Boulevard Theatre

1032 Southern Boulevard,
Bronx, NY 10459

Unfavorite 4 people favorited this theater

Showing 18 comments

GeorgeStrum
GeorgeStrum on July 15, 2011 at 8:39 pm

As of 7/15/11 nothing occupies the space. It is an empty shell with forlorn signs on the windows “to let”,

Tinseltoes
Tinseltoes on April 15, 2011 at 2:37 pm

On this night only in 1948, Loew’s Boulevard presented “All Jewish Vodvil” on stage, with Irving Grossman as headliner. On screen was the current B&W double bill of Paramount’s Bob Hope comedy, “Where There’s Life,” and the Republic oater, “The Fabulous Texan.” In that era, the Boulevard’s films were two weeks behind Loew’s Paradise, the circuit’s exclusive leader for the Bronx.

Tinseltoes
Tinseltoes on April 4, 2011 at 12:34 pm

A couple of recent photos of the spruced-up facade of the Boulevard Theatre can be seen at the very end of this new article about Westchester Avenue: View link

EMarkisch
EMarkisch on July 2, 2008 at 12:42 pm

Lost Memory’s photo posted above on 7/1/08 dates from 1940 as the two features playing are ‘40 releases. Front of marquee reads as follows (best I can decipher):

FRENCH WITHOUT TEARS with RAY MILAND
MEN WITHOUT SOULS with BARTON MACLANE
PLAY TRIPLE SCREENO TONIGHT 8:45 . CASH

Warren G. Harris
Warren G. Harris on July 2, 2008 at 10:49 am

Here are new links to images described above on July 28th, 2005:
View link
View link

Warren G. Harris
Warren G. Harris on July 3, 2006 at 4:38 pm

The “Also known as” needs to be corrected. The Boulevard was never known as the Puerto Rico. That was another Bronx theatre with the original name of the Forum.

Warren G. Harris
Warren G. Harris on July 3, 2006 at 4:29 pm

Today’s New York Times obituary of comedian Jan Murray, who was born and grew up in the Bronx, mentions the theatre: “When Mr. Murray was a boy, his mother would take him to burlesque shows and to the 25-cent vaudeville performances at Loew’s Boulevard Theater. After she became ill and could not leave the house, he would memorize the acts and perform them at her bedside.”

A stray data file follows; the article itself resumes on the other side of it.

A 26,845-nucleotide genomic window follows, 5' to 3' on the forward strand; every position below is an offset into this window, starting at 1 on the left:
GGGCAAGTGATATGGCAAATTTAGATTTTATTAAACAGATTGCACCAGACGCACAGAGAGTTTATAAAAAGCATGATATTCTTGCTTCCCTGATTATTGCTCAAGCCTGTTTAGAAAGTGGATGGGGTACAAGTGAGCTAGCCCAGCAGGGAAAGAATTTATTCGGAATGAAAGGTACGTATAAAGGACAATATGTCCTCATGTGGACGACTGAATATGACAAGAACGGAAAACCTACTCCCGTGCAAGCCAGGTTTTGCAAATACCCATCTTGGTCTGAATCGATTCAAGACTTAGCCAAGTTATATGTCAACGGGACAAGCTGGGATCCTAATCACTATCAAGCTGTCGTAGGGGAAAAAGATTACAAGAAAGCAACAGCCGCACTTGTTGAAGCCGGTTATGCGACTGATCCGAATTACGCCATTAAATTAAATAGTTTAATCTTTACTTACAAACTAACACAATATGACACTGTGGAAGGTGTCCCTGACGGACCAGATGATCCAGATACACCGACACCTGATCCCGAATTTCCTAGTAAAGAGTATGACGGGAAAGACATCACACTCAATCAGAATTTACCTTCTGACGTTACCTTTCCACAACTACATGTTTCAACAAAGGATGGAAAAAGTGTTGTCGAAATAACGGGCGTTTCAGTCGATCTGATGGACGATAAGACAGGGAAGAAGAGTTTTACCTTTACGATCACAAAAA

LUISMEL
LUISMEL on December 26, 2005 at 7:25 pm

Your right! It was never called the Puerto Rico. It kept playing spanish movies as the Boulevard till the early 80’s. When it sadly closed. Remember going to see a couple of spanish movies in the mid 70’s. And was very impress with how awsome it looked. Sorry to see it closed and turn in to what it is today.

Warren G. Harris
Warren G. Harris on July 28, 2005 at 10:11 am

I’m not sure that this was ever called the Puerto Rico, a name that was used for another Bronx theatre, originally the Forum, at one time. Here are two views of the Boulevard as an Hispanic showcase after Loew’s discarded the theatre:
www.i8.photobucket.com/albums/a18/Warrengwhiz/129-2939_IMG.jpg
www.i8.photobucket.com/albums/a18/Warrengwhiz/129-2942_IMG.jpg

RobertR
RobertR on July 4, 2005 at 6:19 pm

Here is an ad from it’s Puerto Rico days.
View link

charliek
charliek on September 12, 2004 at 2:15 pm

To view several recent pics of this grand old theatre building, see my web page at:
View link

Warren G. Harris
Warren G. Harris on July 16, 2004 at 12:06 pm

The Boulevard was one of several Bronx theatres that Marcus Loew purchased from the Picker family, which is still active in the movie industry today. Eugene Picker had a long association with Loew’s Theatres, eventually becoming president (and the last before its takeover by the Tisch brothers). Eugene’s son, David Picker, became a studio head and independent producer. David’s sister, Jean Picker Firstenberg, is currently CEO of the American Film Institute. Other Picker-built theatres in the Bronx acquired by Loew’s were the Spooner and Burland, as well as the Oriental in Brooklyn, according to a recent telephone conversation that I had with David Picker.

Warren G. Harris
Warren G. Harris on June 22, 2004 at 2:56 pm

The address for the Boulevard is incorrect. The street’s name is Southern Boulevard, not South Boulevard.

Warren G. Harris
Warren G. Harris on April 2, 2004 at 6:51 pm

Thomas W. Lamb designed this Beaux Arts theatre, which first opened on November 1, 1913, with a reported 2,187 seats. Vaudeville was the main attraction until 1917, when movies were given equal billing and a three manual Mollar organ was installed to add to the musical accompaniment. Over the years, much of the Boulevard’s ornate auditorium was painted over or draped to make it appear more “modern.”

RobertR
RobertR on February 19, 2004 at 11:33 am

For many years after Loews closed the Boulevard it was operated by an independant who called it The Puerto Rico. They created 2 or 3 theatres in the balcony and kept the huge orchestra as it was. They presented live Spanish shows, I think in collaberation with the Commodore in Brooklyn. Many times they only ran movies in the upstairs cinemas because the main house was so big to heat and air condition.

Roger Katz
Roger Katz on February 18, 2004 at 9:57 pm

This theatre is now a furniture store and a children’s clothing store.